Saturday, December 18, 2010
Bad Spirit Land in Winter
Our earth has been catastrophically marked from pole to pole by the great Flood. The remnants are everywhere, from the tropical fossils in the Arctic and Antarctica, to the ocean fossils on mountaintops all over the world.
Makoshika, or "Bad Spirit Place", is one such fascinating spot. Though I personally haven't succeeded in finding them yet, some of our friends know of places within the park where you can hike around and find fossilized shells and shark teeth just lying on the ground. Glendive, the nearest city, is just over 2500 feet above sea level, and Makoshika is farther uphill than that.
Not only did sharks and shells somehow wash over a thousand miles inland to a hilly country 2500+ feet above sea level, but numerous dinosaur bones have been found there, as well.
One of the most famous is an excellent specimen of triceratops skull. Fossils of nine other types of dinosaurs have also been found, including the Thescelosaurus Jack Horner's team found in 1997. A park manager found a bison fossil in 2009.
Snow covers much of the ground, drifting fairly deep in some places. Not everyone was dressed for a hike, coming straight from church as we were. Technically speaking, all of us were unprepared, to some degree or other. Five out of seven of us had improper footgear, some VERY improper. Others of us had less than ideal clothing.
I was in fairly good shape, in my Winter Church Chic look: skirt, Eskimo jacket, thick gloves, black long johns (since after all, I was dressing up more formally), and warm boots. It could have been worse. Tiggy wore pants...capri pants. If not for the thin boots she borrowed from me, she would have had trouble. Jack wore underarmor under his dress clothes, but his slip-on shoes weren't intended for snow hiking. Tina had dressed much like me, only with black stockings instead of black long johns.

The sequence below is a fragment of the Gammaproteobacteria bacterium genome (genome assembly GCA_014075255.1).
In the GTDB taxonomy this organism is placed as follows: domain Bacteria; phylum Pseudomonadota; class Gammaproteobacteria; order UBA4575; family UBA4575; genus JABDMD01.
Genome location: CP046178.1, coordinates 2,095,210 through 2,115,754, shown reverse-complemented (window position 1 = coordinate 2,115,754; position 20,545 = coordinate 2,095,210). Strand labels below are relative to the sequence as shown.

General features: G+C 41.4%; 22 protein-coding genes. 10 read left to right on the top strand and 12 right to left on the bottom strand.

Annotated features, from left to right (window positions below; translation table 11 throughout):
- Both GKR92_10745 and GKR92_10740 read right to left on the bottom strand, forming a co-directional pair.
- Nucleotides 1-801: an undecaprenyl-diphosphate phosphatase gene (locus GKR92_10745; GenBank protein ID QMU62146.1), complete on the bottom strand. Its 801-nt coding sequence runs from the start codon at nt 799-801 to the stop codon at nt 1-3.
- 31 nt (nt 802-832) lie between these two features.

Worst of all was Cowboy Devon, wearing my unwittingly borrowed jacket (grrrr!), a western shirt, blue jeans, and yep, cowboy boots. He had already fallen on the ice twice, and apparently wanted to see how much more trouble he could get into. As usual. As usual, he was able to answer that question with flair.
All the way along the trail, Jack stepped exactly in our friend's footsteps, so he didn't get much snow in his shoes, even in the deep places. There's bound to be a good lesson in there somewhere.
Devon did not follow the path so clearly marked out for him. There's bound to be a good lesson there, too.
He tried to follow the other kids up hills and down coulees, right until his boot got stuck in the snow. Be sure to check in with Tina's blog in the next day or two or three for an excellent photojournalistic documentation of the rescue operation. We had to take the long way around to the other side of the gully, while Devon warmed his now-bare feet on Tiggy's abdomen.
Being the kind, warm, caring mother that I am, I carried him on my back most of the way back to the car. Even mother love balked at hauling him up the last steep hill, so he had to make a dash for it. "Eeech, aaatch, ooootch, ouch," trailed behind him all the way.
"I wish I hadn't brought these old bootcycles," I said to myself. (If you haven't already heard the story, remind me to tell you about that tidbit of family history later.)
Despite a temperature of -3F, I was sweaty, um I mean rosy, when I got back to the vehicle. As thin as Devon is, he is also surprisingly solid. Add snow clothes - wet snow clothes - and you have a nifty workout.
He didn't even have frostbite this time, thanks more to Tiggy than to him actually learning a lesson about dressing appropriately for cold weather.
We all had a nice trip home, all three hours of it, especially once Devon fell asleep. Oops, did I say that out loud? Now we're looking forward to going back and visiting the Creation Museum. Who would've thought they would have one so close to us?
Before I snuggle up and go to sleep, I want to leave you with one final thought - if the story of Noah's Flood is a myth, as so many believe, or was just an exaggerated version of some local flood, then why does virtually every culture on earth have a Flood legend? Even remote tribes only recently discovered have these legends, often with such details as eight people saved in a boat, while the rest of the world perished. Well worth looking into, for the open-minded.
That doesn't even begin to cover Ooparts, or a host of other odd things that don't fit within the traditional framework of evolution, but I said one final thought, so one final thought it shall be. Er, one final thought it already was.
Exhausted from the adventure,
PS Although I color-correct my photos as often as I can when using my other computer, the overwhelming blue cast is actually a pretty accurate representation of the winter light here. It's so beautiful, with all sorts of blue and purple pastels from morning to night. It only drives me crazy in my photos.